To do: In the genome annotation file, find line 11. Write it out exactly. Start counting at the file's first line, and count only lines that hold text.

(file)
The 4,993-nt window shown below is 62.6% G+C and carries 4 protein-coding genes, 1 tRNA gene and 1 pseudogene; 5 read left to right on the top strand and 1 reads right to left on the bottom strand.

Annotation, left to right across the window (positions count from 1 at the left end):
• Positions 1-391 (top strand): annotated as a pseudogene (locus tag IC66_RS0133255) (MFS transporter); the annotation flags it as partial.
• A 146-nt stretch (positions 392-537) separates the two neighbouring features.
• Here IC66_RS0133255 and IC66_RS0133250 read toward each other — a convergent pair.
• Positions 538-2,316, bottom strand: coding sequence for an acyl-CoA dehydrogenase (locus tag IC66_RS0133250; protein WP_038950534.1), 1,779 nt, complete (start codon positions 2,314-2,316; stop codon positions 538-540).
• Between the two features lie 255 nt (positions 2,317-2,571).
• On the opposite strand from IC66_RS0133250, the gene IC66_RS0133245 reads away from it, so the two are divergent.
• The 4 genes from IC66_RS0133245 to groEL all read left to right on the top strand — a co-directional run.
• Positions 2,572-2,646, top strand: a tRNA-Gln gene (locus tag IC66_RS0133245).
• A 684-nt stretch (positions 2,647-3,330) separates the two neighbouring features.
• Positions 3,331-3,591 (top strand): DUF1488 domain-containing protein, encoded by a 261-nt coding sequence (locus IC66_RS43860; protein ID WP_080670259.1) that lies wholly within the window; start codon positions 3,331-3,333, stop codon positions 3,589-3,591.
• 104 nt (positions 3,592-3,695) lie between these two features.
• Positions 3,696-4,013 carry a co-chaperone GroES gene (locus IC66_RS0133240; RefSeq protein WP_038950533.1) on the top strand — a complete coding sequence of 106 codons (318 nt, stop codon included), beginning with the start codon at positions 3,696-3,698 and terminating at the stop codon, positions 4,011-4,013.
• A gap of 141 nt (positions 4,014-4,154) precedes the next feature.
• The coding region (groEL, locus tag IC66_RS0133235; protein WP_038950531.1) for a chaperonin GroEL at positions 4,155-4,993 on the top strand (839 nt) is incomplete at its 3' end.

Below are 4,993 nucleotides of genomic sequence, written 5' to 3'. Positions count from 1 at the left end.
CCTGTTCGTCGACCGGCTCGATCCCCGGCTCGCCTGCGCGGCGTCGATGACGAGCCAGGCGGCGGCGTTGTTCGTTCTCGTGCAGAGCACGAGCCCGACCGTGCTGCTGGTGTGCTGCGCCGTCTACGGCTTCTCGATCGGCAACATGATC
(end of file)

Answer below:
• A 684-nt stretch (positions 2,647-3,330) separates the two neighbouring features.